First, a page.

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By Karen MacNeil
December 28, 2018

It’s been a phenomenal year. In addition to all of the wines I’ve tasted and written about for articles in 2018, we chose a different, extraordinary “Wine to Know” each week for 52 editions of WineSpeed. Looking back over those top wines, any one of them could have been our “Wine of the Year.”  But one wine really stood out.

For sheer deliciousness, for its ability to engage the mind, for its artisanal authenticity, and for costing just $50 a bottle when so many great wines cost more than $100, we’ve chosen RADIO-COTEAU “La Neblina” Pinot Noir 2012. Our review (of July 6, 2018) is below. And, yes, you can still get the stunner at K&L Wines here.


First I wrote, “God, is this good.” A few minutes later, I wrote, “Man, is this good.” Then I underlined both sentences and put exclamation points. Finally though, I made myself try to say why. Was it the wine’s earthy lusciousness? Its sappy texture? Its long swaths of dark, savory flavors? I know this: Radio-Coteau’s pinots pull you into them and don’t release you. They captivate your emotions and your mind. And they are so damned delicious. (Ok, I give up now). Radio-Coteau has been quietly making great pinot for more than a decade. The name, by the way, is French slang for “word of mouth.” (13.4% abv)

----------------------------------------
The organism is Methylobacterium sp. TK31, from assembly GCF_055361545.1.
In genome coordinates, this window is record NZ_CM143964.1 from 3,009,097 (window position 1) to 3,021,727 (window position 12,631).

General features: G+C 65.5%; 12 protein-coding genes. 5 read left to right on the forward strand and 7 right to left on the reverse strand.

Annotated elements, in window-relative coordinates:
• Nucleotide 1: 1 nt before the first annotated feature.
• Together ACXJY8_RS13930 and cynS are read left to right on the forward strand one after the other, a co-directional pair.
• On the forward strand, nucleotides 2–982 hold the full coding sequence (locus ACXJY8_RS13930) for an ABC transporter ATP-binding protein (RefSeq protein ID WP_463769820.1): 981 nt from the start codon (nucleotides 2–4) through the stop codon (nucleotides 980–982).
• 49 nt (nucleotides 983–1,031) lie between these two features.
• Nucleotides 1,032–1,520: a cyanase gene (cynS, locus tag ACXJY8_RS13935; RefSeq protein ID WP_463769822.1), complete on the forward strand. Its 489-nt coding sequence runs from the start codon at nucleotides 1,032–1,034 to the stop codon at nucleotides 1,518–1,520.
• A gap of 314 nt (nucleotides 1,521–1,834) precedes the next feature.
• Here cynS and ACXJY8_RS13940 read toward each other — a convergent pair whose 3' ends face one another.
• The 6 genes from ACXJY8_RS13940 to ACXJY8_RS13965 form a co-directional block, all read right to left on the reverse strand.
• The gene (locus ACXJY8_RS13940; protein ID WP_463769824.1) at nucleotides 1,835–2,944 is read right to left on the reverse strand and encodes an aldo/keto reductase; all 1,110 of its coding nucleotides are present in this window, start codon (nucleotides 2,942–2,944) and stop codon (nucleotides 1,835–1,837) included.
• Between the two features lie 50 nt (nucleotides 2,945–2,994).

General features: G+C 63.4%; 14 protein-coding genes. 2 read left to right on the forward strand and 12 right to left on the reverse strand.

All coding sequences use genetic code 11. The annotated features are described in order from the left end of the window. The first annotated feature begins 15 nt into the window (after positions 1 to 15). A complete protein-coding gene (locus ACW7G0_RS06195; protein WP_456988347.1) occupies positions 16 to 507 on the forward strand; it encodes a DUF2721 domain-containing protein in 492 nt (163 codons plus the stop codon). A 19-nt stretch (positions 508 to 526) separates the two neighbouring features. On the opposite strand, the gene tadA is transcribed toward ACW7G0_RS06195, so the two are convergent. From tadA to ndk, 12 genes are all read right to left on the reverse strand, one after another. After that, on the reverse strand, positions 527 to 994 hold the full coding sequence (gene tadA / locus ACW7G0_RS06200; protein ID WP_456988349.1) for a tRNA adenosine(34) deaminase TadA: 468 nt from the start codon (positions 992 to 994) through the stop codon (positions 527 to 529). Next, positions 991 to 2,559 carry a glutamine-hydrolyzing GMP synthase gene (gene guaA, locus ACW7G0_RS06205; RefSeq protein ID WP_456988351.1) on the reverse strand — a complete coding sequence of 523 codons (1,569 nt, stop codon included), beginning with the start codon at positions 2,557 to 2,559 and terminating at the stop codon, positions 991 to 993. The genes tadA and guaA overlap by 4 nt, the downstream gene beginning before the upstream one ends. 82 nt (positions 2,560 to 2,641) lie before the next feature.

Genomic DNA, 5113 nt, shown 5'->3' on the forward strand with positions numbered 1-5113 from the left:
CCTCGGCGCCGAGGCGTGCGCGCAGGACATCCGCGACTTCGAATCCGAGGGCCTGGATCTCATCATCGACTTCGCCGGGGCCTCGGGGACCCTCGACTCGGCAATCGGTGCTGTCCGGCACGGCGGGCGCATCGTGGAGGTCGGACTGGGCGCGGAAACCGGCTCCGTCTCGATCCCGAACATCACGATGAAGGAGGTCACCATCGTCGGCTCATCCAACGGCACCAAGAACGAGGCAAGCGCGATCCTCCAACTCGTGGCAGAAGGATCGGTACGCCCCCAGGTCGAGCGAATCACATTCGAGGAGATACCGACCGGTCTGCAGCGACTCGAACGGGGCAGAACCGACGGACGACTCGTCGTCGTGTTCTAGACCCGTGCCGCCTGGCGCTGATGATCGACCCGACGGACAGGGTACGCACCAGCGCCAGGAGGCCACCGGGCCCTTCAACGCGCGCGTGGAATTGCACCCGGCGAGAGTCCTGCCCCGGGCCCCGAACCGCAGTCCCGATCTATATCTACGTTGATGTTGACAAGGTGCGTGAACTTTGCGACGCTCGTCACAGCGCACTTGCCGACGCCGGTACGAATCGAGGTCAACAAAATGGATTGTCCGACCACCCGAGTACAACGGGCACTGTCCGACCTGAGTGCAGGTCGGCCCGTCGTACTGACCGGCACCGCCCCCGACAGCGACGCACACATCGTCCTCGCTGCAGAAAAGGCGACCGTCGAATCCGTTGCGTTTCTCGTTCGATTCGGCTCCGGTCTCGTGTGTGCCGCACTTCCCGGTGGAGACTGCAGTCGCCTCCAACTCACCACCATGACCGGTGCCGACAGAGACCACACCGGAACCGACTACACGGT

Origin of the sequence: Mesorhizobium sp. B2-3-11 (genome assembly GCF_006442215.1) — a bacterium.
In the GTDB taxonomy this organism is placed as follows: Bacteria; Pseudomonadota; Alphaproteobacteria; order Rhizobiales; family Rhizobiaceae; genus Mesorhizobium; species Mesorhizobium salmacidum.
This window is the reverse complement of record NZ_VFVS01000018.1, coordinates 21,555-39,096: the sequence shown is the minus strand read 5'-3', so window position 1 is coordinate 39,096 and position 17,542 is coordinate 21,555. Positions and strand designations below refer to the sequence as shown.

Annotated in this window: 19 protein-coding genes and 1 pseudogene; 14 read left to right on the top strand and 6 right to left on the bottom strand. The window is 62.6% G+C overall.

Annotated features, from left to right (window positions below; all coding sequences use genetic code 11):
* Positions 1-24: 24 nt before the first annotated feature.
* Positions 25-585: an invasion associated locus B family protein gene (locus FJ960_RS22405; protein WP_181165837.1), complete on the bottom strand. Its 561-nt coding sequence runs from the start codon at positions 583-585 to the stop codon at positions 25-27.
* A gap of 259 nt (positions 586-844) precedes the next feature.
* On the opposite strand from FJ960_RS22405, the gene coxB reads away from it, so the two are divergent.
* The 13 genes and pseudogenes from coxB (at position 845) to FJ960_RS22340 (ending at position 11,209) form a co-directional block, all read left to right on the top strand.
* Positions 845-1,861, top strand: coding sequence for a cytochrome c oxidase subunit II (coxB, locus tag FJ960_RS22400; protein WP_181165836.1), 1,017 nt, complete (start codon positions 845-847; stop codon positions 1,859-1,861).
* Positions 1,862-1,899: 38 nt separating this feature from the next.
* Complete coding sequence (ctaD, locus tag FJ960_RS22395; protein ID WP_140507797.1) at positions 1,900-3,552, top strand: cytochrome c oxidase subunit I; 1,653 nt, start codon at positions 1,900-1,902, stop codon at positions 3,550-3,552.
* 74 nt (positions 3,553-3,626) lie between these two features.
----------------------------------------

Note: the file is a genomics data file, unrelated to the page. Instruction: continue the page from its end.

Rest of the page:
94 points KM


Radio-Coteau, by the way, is a small winery on the Sonoma Coast. It was begun by Eric Sussman, a Cornell University graduate who studied viticulture, Agricultural Systems & Environmental Technology. He fell in love with Burgundy while working at Domaine Comte Armand of Pommard and Domaine Jacques Prieur of Meursault.

We asked Sussman what he thinks great pinot noir possesses. Here’s what he said: “For me, the vibrancy, balance, freshness, and finesse that can be captured by this grape reflects a unique personality within the wine. Great pinot noir is like a window into terroir, with a transparency reflecting the soil, season, people, and place. The expression can be further elevated through respectful, regenerative farming practices in conjunction with non-interventional winemaking to highlight a true sense of place.”